Scott Faber, senior vice president for government affairs at the Environmental Working Group, shrugged off President Donald Trump’s threat. “The president is not going to hold up a $730 billion bill over PFAS,” he said.
Another possibility for action in the near term is federal funding to address PFAS. That “could be helpful” but it is being held up by the Senate, said Wisconsin Democrat Mark Pocan, a member of the House Appropriations Committee.
Also pending in the House is legislation sponsored by Boyle that would require the EPA to set an enforceable, nationwide primary drinking water standard for PFAS contaminants.
“It is past time we address these contaminants with the seriousness they merit,” Boyle said in a statement when he introduced the bill. “Public health is at stake while the EPA continues to dither and delay setting enforceable limits on these chemicals. This is unacceptable.
Fitzpatrick also pointed to the PFAS Right-to-Know Act, which would include PFAS in EPA’s toxic release inventory. Dean and Wild have also signed on to the bill.
This week also featured the House’s fourth PFAS hearing in the Oversight and Reform Subcommittee on the Environment, which Democrats used to call on the EPA to take immediate action to regulate PFAS.
The EPA unveiled a PFAS “action plan” in February and is expected to roll out a set of recommendations before the end of the year that will provide a “starting point” for making site-specific cleanup decisions.
But critics say the action plan doesn’t go far enough to contain and clean up PFAS and are skeptical the new recommendations will put public health over corporate profits.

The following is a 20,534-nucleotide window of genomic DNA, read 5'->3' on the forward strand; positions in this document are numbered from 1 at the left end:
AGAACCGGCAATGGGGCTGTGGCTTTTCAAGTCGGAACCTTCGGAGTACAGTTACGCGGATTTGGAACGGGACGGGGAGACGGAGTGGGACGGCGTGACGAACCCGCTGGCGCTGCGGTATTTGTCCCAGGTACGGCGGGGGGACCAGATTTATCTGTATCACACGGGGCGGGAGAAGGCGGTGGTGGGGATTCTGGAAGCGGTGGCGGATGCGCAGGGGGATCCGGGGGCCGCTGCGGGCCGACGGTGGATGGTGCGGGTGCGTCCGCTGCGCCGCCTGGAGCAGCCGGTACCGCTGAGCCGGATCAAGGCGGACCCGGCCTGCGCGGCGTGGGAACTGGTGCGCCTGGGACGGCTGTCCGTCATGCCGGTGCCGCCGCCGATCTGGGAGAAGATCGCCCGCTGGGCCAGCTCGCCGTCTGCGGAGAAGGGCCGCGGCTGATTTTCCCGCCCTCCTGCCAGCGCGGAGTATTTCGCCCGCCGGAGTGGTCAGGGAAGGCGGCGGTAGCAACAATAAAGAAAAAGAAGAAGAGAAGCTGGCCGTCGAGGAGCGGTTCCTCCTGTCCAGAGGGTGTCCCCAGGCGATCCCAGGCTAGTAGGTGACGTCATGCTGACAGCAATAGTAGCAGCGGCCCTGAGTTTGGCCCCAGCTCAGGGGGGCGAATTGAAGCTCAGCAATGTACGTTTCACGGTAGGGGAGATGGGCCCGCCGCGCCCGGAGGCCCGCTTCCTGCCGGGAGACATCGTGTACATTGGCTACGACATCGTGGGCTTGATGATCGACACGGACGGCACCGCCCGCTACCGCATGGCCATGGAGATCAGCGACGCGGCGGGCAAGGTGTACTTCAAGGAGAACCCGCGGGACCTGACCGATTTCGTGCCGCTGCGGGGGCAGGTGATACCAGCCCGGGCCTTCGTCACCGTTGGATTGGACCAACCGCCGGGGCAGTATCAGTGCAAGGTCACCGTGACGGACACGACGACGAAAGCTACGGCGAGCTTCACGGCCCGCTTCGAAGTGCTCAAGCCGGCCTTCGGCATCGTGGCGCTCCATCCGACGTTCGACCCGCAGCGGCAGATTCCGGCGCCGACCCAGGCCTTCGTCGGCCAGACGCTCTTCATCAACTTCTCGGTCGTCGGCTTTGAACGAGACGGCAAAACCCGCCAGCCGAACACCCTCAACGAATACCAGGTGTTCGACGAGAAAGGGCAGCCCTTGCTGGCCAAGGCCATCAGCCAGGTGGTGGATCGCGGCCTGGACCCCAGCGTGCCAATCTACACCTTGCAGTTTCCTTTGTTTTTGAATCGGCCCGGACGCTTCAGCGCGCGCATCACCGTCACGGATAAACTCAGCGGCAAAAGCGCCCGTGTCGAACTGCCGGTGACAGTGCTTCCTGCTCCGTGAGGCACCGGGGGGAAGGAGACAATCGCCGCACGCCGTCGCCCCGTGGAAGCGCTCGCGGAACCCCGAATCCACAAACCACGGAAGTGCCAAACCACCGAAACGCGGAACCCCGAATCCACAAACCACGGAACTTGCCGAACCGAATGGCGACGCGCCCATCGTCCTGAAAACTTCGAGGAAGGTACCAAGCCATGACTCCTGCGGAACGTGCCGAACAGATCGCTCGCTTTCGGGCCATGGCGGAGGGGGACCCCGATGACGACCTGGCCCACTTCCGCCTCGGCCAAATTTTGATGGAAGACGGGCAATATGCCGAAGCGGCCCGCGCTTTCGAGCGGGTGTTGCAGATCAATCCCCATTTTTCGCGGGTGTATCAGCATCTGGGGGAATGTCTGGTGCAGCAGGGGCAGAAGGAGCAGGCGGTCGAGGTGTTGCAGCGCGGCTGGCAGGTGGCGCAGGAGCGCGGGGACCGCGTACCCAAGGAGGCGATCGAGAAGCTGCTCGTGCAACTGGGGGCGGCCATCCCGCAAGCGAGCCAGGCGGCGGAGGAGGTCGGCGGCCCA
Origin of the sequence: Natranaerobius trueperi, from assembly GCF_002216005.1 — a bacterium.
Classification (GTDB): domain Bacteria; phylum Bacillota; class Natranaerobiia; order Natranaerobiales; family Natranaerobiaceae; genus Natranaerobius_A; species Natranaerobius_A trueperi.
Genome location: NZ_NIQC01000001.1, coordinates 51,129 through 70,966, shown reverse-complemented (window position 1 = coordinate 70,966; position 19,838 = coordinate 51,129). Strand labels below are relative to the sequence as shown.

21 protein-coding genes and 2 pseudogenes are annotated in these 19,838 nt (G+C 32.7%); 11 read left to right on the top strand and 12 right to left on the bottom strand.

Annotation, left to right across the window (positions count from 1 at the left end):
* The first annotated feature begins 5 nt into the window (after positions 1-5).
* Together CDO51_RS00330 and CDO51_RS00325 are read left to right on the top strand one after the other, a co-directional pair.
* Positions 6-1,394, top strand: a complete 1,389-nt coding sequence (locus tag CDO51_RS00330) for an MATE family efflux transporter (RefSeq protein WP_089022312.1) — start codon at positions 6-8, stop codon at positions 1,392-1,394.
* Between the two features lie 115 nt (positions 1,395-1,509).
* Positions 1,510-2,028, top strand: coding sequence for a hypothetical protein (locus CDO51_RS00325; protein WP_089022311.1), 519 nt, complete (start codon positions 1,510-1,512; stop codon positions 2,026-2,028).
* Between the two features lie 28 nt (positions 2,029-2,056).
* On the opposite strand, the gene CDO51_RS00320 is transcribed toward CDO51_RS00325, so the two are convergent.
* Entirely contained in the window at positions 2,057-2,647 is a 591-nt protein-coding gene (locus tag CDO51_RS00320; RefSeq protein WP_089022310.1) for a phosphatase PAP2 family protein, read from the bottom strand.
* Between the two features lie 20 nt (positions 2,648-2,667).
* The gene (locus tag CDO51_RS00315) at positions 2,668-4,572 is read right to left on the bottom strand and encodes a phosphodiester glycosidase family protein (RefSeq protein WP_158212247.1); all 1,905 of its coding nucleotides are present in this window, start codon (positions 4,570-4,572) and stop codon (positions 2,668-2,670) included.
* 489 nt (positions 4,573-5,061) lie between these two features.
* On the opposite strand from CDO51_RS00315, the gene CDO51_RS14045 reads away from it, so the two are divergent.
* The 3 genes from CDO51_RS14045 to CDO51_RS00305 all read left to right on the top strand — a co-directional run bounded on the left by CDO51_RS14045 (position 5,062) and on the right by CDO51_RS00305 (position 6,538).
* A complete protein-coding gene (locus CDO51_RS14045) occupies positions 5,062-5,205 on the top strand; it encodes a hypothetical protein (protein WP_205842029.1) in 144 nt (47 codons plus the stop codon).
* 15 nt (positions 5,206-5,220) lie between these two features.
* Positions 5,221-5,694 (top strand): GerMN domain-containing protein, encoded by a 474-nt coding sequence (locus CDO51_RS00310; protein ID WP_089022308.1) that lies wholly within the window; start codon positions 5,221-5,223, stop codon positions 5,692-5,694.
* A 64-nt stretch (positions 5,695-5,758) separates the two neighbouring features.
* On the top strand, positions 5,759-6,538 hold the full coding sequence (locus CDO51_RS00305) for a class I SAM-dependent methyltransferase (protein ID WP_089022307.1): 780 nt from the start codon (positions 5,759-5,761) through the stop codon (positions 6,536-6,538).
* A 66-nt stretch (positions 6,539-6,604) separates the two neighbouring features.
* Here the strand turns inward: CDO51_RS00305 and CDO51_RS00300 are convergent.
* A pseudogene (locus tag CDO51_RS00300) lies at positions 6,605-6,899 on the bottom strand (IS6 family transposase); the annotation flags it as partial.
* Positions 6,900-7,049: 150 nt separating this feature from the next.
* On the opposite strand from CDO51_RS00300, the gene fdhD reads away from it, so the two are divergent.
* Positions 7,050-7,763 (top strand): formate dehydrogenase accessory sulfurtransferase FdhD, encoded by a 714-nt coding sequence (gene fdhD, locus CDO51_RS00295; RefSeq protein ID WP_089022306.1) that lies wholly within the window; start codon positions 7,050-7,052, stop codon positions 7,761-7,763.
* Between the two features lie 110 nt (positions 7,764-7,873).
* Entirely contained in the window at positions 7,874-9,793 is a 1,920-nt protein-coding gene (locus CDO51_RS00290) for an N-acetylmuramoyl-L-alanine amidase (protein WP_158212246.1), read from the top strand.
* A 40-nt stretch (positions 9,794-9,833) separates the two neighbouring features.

“No administration in history has done more to weaken air and water pollution standards, so I am expecting a lump of coal from [EPA chief] Andy Wheeler, literally and figuratively,” Faber said. “That does not bode well for communities that are struggling with PFAS pollution.”
In previous House hearings this year, Democratic lawmakers accused leading chemical companies such as DuPont TK and 3M of withholding information from the public about the chemicals’ harmful effects on public health.
Corporate representatives have denied the claims and said there is no known link to negative health effects.
Also this week, a public interest media company launched a campaign to raise awareness about the so-called “forever” chemicals. The cornerstone of the campaign is a new film that chronicles the life of Robert Bilott, a former environmental attorney who brought the harmful effects of a PFAS chemical to light in a case against DuPont and who has testified about the issue this year.
The film, Dark Waters, is “a story about bringing justice to communities that have been living with PFAS for decades,” said Mark Ruffalo, the actor who plays Bilott in the film.
“What we’re doing here today is we’re basically gathering lawmakers and building momentum to have some legislation on this issue to protect us,” said Ruffalo, who spoke at the Tuesday press conference.